Life can be like a yo-yo sometimes—full of ups and downs. Nobody knows that better than Clyde Heath, who’s used his story of a tumultuous childhood to help kids make good choices.
Heath’s home life growing up was turbulent, to say the least. His parents divorced when he was two years old, and his mother was consistently finding and leaving different men. He lived with his grandma when he was in elementary school, but she passed away when he was 10. And yet, despite an unstable home life, Heath learned to make good choices.
There were instances where he wouldn’t see his mother for days at a time. She would call and let him know she had to work, but Heath suspected she was up to something else.
“She would marry a guy who was either an alcoholic, or a drug addict, or abusive—or sometimes all three. The rule was if you hear some yelling and screaming or some things breaking, it was time to get under my bed, so that was the routine. I would get under my bed to try and stay safe. It was always a violent home,” Heath said.
In order to cope with his home life, Heath participated in after-school programs. It was there that he was introduced to Duncan spin tops. When life got out of hand at home, he would go outside and play with his spin tops. Playing with the toys kept him focused, and his interest took him to several competitions in southern California; he even won a city championship in Santa Ana.
Meantime, his older brother was always getting into trouble. At age 15, he was already stealing cars, and the trouble he got into gave Heath an example of what not to do. Instead of teaming up with his brother, he got heavily involved in baseball and focused on sports.
“In my own mind, I had already said for some reason, that was not the way I wanted to live. I grew up with examples–watching the things around me and thinking it’s just not the right thing to do,” Heath said.
When Heath’s grandmother passed away, he went back into his mother’s care. His baseball coach, who was like a father figure to him, became a mentor. He had always told Heath’s mother that if they needed a place to stay they were welcome. A couple of years later, Heath and his mother’s car broke down; his coach sent money for them to buy a used car. They also ended up staying at the coach’s home.
Heath’s coach didn’t want him to leave with his mother, and Heath and his family ended up staying at his house for a year when he was in the eighth grade. His coach had conditions for his mother if she wanted to take him back—she had to get a job and a place to stay. Eventually, Heath went back to live with his mother in ninth grade.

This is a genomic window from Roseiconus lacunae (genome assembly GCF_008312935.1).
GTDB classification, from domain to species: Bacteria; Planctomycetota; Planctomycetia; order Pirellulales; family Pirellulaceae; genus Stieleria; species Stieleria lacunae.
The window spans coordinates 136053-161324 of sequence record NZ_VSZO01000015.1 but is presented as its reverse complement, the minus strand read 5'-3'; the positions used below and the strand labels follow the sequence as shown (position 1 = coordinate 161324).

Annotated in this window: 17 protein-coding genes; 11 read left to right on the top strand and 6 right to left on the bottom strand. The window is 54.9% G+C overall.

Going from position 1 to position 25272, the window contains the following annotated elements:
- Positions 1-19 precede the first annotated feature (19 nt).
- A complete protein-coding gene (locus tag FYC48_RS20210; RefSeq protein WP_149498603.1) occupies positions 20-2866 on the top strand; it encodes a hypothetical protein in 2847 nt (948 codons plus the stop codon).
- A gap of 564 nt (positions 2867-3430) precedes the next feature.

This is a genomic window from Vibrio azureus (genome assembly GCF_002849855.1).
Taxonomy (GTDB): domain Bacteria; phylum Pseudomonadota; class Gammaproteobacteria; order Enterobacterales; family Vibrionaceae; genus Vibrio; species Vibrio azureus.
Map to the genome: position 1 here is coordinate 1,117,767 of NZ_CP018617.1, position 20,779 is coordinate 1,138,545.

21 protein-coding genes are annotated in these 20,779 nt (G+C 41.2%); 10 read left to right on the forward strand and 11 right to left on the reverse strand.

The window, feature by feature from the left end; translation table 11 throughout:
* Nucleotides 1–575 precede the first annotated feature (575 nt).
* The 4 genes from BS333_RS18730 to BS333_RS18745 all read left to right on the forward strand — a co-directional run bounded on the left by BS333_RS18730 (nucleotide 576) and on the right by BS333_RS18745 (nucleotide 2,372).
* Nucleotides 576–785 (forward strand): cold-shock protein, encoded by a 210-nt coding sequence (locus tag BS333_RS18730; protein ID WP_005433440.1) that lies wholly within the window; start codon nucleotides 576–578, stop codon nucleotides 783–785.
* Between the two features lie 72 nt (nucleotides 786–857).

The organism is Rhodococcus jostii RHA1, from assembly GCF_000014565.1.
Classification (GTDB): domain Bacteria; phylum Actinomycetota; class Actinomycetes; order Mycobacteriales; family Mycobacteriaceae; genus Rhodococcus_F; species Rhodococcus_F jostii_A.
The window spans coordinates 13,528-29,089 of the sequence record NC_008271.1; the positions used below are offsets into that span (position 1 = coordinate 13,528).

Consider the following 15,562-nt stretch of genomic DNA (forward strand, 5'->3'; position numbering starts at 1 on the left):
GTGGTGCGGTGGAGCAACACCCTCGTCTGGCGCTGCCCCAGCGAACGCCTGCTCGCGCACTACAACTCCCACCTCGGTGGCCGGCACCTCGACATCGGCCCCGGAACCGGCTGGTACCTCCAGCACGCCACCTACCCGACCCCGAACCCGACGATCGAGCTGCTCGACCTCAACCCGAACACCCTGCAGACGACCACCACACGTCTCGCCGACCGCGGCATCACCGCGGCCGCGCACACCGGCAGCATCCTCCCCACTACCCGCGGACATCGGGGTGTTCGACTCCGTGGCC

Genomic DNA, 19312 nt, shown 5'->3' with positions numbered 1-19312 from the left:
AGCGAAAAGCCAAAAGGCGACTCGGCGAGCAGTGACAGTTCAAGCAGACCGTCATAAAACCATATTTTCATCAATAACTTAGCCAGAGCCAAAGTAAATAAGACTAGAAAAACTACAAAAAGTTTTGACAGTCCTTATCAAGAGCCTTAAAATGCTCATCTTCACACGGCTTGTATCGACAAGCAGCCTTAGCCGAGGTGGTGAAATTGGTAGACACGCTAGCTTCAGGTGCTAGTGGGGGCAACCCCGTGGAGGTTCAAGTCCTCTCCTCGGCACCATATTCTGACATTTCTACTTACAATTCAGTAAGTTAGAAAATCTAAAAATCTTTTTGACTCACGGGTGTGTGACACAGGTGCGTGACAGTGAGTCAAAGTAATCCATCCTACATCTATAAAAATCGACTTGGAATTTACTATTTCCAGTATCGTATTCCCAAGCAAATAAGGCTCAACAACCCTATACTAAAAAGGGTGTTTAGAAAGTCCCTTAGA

Unbeknownst to Heath’s coach and his family, the place where Heath’s mother was living was a rundown motel, and drugs and prostitutes were commonplace. She had met another man, and the night Heath arrived at the hotel, the man took them for a ride in an old, restored Bentley. That same night, there was a knock on the door. When Heath opened the door, there was a SWAT team with their guns drawn. His mother’s boyfriend had broken out of prison and stolen the Bentley, and the SWAT team came in and arrested him.
“The irony is they had released me to my mom thinking she was back on her feet, when actually she was back in the same scenario I had grown up in. I guess a little bit worse,” Heath said.
At the end of Heath’s freshman year of high school, he and his mother experienced yet another traumatic event. Heath had been away for the weekend, and when he came home, he knocked on the door. His mother opened the curtains slightly, and all he could see was a bloodshot eye. A man she had met the night before had beaten her so severely that Heath almost couldn’t recognize her. The same man returned the next night and broke all of the windows of their car.
During Heath’s sophomore year, his mother met a man who was somewhat decent. He was able to provide for them and his own two sons, and Heath’s mother started to stay home and become more responsible. Heath started playing guitar and participated in a variety of sports, including football, basketball, swimming, baseball, and badminton. He also continued to attend church.